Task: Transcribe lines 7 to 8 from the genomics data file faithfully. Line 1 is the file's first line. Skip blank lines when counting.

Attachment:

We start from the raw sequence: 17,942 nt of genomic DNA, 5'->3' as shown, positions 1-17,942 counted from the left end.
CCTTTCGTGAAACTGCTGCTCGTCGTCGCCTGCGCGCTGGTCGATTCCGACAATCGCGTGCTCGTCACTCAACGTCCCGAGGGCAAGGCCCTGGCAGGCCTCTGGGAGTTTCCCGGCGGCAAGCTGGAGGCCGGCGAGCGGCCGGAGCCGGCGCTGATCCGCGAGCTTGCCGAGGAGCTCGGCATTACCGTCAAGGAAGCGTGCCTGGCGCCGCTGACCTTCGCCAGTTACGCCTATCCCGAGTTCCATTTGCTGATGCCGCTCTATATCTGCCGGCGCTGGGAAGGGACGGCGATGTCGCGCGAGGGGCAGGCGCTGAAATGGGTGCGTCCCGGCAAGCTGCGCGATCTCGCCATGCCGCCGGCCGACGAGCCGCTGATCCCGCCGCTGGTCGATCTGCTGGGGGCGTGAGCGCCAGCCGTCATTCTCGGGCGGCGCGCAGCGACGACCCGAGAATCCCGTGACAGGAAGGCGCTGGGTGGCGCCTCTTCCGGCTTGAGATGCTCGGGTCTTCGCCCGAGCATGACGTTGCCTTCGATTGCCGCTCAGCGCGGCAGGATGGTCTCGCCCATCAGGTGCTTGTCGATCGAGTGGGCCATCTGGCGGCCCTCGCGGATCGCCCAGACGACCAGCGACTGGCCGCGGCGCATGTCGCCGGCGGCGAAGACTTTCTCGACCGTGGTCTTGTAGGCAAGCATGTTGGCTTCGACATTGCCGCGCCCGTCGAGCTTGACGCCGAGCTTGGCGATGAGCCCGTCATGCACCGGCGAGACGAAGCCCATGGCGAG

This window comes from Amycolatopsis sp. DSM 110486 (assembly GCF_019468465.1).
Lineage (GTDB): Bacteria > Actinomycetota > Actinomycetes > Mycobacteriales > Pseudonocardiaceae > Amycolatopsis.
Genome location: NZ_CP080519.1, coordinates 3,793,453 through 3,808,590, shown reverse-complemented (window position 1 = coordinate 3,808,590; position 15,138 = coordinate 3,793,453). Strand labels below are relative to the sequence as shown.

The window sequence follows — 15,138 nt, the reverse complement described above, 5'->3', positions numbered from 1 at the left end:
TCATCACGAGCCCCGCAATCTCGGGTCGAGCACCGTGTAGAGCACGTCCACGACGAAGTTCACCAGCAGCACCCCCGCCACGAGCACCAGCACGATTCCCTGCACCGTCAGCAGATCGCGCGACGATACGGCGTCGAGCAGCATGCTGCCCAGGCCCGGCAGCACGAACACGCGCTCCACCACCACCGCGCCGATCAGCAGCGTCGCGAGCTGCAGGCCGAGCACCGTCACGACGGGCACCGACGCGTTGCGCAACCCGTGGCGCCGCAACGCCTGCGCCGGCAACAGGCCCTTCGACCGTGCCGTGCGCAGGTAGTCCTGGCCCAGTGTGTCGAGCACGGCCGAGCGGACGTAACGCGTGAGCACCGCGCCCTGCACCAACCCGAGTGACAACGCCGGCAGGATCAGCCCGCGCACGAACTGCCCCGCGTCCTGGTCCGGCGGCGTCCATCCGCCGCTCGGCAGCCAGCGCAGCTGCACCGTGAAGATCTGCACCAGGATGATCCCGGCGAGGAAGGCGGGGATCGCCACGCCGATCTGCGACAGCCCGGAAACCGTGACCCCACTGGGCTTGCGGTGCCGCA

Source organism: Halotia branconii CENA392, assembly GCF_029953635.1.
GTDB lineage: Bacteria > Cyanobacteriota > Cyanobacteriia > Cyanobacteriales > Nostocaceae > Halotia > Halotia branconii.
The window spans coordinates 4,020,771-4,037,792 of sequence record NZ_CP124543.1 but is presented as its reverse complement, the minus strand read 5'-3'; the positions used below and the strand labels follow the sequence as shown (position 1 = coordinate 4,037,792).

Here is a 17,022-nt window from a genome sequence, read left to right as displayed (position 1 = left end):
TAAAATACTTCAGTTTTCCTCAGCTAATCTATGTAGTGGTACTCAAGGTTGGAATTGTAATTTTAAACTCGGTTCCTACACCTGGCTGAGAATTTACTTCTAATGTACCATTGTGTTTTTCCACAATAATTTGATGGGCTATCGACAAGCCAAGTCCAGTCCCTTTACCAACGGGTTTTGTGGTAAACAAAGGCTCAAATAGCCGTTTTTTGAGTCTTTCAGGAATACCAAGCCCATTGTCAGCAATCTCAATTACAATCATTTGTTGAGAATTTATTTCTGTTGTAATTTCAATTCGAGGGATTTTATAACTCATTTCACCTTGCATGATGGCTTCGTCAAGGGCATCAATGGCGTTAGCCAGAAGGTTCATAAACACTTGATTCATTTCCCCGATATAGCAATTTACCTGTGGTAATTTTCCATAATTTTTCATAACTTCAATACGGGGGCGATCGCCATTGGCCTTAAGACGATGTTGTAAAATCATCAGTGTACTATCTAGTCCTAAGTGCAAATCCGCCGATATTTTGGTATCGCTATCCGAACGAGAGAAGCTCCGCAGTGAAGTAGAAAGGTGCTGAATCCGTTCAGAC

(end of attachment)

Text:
TCATCACGAGCCCCGCAATCTCGGGTCGAGCACCGTGTAGAGCACGTCCACGACGAAGTTCACCAGCAGCACCCCCGCCACGAGCACCAGCACGATTCCCTGCACCGTCAGCAGATCGCGCGACGATACGGCGTCGAGCAGCATGCTGCCCAGGCCCGGCAGCACGAACACGCGCTCCACCACCACCGCGCCGATCAGCAGCGTCGCGAGCTGCAGGCCGAGCACCGTCACGACGGGCACCGACGCGTTGCGCAACCCGTGGCGCCGCAACGCCTGCGCCGGCAACAGGCCCTTCGACCGTGCCGTGCGCAGGTAGTCCTGGCCCAGTGTGTCGAGCACGGCCGAGCGGACGTAACGCGTGAGCACCGCGCCCTGCACCAACCCGAGTGACAACGCCGGCAGGATCAGCCCGCGCACGAACTGCCCCGCGTCCTGGTCCGGCGGCGTCCATCCGCCGCTCGGCAGCCAGCGCAGCTGCACCGTGAAGATCTGCACCAGGATGATCCCGGCGAGGAAGGCGGGGATCGCCACGCCGATCTGCGACAGCCCGGAAACCGTGACCCCACTGGGCTTGCGGTGCCGCA

Source organism: Halotia branconii CENA392, assembly GCF_029953635.1.